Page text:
SLO is a nice place to live, but for a college student in the prime of my life, I found it a little boring. On the weekends, hiking and going to the beach can get a little repetitive, and the social scene is lacking, to say the least. There is no Greek row, and frat/sorority houses are small and ratty. Extracurriculars are not as abundant as they are at other schools, and I would not agree with the statement "it's easy to get involved." You really have to work hard and be persistent about finding things to get involved in, as I found that clubs do not have a great campus presence in the day-to-day. I was also hard-pressed to find the "opportunities" that people speak of. Getting an internship or an opportunity through the university is not abundantly provided, and even after thorough searching, I did not find any true opportunities through CP.
The campus is allright. It's set in the hills, which is beautiful, but all the buildings are a little mismatched and there is no "collegiate" feel about the campus. It's very hilly and most people walk places rather than bike. It WILL smell like cow poop when the wind blows the wrong way, especially in fall and spring when it's warm.
I found all my teachers to be very good, welcoming, and genuinely interested in teaching their students. They probably all moved to SLO to find a safe place to live with their families and are teaching for the fun of teaching. No douchey research-oriented staff here. I was impressed with the quality of the education I was given and I would definitely highlight that as a great pro of this university. The education you will receive for the price of tuition is unparalleled. However, education is only half of the ultimate college equation - I would say that CP is quite lacking the college experience department, one of the integral parts of college.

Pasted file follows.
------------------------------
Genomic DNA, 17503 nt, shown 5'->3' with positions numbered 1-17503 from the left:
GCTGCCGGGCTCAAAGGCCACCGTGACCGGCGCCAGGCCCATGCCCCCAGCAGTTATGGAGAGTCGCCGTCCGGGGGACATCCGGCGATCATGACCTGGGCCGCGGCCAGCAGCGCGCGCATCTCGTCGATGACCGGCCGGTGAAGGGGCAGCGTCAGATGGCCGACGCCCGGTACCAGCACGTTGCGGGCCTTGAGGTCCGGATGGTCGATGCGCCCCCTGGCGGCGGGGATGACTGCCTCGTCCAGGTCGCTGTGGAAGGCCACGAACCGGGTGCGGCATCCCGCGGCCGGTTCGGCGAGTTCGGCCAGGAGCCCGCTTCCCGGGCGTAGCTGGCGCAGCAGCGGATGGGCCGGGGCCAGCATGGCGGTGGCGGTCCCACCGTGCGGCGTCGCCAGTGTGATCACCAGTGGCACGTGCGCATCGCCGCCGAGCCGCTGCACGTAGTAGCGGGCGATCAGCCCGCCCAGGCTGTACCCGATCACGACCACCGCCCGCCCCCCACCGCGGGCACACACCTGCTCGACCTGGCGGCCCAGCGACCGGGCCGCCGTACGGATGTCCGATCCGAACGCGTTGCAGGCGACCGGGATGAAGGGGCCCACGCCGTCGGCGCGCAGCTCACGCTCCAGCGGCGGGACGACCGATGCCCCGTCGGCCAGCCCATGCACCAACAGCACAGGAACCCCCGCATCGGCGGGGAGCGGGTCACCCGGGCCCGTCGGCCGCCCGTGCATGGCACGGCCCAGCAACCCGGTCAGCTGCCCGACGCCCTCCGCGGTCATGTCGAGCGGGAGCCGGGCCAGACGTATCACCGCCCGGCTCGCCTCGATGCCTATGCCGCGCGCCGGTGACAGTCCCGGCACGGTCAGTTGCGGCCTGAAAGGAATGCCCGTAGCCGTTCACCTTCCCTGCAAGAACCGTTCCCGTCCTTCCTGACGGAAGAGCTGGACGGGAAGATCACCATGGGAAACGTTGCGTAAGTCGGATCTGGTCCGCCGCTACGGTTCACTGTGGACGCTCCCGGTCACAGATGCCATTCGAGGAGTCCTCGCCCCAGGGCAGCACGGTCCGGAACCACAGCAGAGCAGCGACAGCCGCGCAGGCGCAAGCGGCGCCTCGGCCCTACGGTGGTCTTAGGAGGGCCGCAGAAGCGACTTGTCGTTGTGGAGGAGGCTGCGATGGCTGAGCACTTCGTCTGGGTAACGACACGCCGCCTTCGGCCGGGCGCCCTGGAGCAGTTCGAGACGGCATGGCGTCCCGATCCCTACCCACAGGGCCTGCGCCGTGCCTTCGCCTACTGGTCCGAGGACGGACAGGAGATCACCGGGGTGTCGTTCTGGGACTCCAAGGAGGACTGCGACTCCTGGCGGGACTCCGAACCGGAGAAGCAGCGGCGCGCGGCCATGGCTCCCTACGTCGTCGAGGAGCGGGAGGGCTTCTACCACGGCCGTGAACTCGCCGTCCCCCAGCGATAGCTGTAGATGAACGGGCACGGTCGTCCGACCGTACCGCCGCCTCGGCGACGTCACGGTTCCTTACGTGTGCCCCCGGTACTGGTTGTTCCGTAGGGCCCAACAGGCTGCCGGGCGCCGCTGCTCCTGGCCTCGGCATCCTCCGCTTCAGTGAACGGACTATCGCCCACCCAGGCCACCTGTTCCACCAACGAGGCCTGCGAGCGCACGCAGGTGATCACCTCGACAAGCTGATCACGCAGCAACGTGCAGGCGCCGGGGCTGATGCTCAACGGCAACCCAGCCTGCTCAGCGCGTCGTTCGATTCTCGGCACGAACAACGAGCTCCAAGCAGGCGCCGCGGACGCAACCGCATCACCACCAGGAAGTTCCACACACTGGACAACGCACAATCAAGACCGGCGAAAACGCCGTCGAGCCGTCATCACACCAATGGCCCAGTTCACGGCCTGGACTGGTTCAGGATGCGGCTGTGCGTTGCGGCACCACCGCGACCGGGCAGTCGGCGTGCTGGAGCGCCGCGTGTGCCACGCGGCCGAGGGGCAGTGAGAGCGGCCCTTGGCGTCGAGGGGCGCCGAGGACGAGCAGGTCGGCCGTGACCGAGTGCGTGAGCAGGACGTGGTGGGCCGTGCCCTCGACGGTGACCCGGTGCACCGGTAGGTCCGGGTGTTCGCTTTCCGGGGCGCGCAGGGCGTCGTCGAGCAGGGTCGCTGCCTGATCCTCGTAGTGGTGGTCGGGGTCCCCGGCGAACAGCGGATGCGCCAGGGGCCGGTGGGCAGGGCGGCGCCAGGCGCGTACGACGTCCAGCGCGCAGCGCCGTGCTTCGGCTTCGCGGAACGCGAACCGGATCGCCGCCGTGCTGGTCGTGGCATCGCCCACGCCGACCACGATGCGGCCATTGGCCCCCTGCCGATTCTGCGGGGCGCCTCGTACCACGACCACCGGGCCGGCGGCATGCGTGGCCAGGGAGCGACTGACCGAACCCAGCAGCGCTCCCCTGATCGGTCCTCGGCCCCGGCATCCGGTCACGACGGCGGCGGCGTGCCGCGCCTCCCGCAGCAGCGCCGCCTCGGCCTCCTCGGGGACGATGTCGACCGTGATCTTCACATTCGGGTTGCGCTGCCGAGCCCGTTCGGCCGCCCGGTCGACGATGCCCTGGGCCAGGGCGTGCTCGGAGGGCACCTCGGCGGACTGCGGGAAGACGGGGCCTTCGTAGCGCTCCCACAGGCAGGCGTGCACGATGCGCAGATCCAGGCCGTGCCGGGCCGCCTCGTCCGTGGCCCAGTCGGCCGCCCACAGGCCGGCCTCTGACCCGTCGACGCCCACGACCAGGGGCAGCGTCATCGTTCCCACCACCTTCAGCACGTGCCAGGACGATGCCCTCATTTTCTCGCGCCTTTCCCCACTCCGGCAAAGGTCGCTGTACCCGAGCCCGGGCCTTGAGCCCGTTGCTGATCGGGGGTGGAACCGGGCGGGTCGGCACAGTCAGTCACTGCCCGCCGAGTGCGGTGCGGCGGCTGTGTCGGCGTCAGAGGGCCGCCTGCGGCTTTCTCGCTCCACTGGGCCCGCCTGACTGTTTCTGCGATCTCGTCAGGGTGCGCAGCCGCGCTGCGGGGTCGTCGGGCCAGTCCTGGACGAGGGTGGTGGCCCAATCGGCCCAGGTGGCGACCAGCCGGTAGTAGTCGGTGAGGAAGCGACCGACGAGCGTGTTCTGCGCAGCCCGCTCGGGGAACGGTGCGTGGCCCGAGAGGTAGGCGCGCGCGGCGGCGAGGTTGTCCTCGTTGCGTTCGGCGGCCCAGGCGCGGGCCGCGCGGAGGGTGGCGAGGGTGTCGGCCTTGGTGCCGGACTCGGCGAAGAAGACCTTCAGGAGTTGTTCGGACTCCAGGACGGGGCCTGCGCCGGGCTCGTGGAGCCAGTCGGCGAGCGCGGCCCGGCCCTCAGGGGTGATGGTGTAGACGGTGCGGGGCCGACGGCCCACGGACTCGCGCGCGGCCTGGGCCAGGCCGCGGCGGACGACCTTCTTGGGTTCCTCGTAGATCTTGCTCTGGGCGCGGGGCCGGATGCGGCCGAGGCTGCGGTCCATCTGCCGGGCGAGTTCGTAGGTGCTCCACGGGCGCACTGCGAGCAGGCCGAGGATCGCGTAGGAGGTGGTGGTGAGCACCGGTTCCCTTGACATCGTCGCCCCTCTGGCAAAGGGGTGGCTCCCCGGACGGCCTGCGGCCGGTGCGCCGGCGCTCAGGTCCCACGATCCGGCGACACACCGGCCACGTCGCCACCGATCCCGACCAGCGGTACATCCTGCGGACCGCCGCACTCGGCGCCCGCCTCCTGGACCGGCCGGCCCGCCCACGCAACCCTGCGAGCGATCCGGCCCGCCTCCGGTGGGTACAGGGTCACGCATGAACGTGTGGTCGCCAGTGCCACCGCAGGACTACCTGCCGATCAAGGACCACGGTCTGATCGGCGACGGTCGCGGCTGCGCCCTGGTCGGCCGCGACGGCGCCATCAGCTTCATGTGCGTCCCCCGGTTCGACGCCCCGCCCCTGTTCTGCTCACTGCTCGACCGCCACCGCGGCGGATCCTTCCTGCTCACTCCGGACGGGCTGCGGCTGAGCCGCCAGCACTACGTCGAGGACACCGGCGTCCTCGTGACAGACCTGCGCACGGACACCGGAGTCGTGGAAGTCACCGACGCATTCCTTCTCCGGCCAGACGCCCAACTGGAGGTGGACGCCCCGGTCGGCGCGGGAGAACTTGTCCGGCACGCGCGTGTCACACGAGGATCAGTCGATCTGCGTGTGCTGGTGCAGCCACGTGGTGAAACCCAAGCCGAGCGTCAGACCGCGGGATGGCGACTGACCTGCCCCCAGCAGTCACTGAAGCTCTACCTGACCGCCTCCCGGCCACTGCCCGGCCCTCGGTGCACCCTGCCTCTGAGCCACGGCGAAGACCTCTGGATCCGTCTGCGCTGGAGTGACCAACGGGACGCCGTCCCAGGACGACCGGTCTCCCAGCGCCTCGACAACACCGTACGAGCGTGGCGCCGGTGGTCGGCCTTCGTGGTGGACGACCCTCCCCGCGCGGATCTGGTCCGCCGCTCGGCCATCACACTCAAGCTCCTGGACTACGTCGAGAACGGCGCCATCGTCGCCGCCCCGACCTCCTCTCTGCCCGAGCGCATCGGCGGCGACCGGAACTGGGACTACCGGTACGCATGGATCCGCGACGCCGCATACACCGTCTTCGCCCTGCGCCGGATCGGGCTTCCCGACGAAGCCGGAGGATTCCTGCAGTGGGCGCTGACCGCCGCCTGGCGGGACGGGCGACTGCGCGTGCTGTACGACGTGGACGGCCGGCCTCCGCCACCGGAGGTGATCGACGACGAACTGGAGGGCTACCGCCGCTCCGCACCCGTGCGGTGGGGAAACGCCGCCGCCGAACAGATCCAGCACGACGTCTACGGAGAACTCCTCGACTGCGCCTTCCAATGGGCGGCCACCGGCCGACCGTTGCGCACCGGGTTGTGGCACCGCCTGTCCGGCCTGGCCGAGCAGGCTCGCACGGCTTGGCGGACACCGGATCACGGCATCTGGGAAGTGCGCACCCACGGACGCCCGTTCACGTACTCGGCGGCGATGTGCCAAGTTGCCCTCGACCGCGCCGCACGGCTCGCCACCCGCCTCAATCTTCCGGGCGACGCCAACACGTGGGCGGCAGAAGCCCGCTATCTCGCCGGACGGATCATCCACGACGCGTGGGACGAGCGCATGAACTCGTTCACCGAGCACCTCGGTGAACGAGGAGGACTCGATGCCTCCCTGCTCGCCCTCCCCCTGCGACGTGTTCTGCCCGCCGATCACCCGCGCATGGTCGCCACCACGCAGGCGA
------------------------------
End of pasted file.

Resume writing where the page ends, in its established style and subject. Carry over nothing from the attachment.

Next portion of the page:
School spirit is also lacking. I didn't think that it mattered that much to me, but even though I'm not a sports fanatic, not having school spirit is a bummer. People wear other college's sweatshirts around campus, and the attendance for any sport event is really quite sad. Nobody is really proud that they go to Cal Poly in the same sense Bruins are proud they go to UCLA.All in all, if you have a smaller budget for college and don't mind missing out on the excitement of a traditional college experience in exchange for a great education, I would say CP is the place for you. Personally, I chose not to return. Freshmen retention rate is around 90% - for every 10 people you know, one of them will not come back next year. I'd say that is pretty accurate, as I know at least five or six people in my dorm who will not be returning (including me.)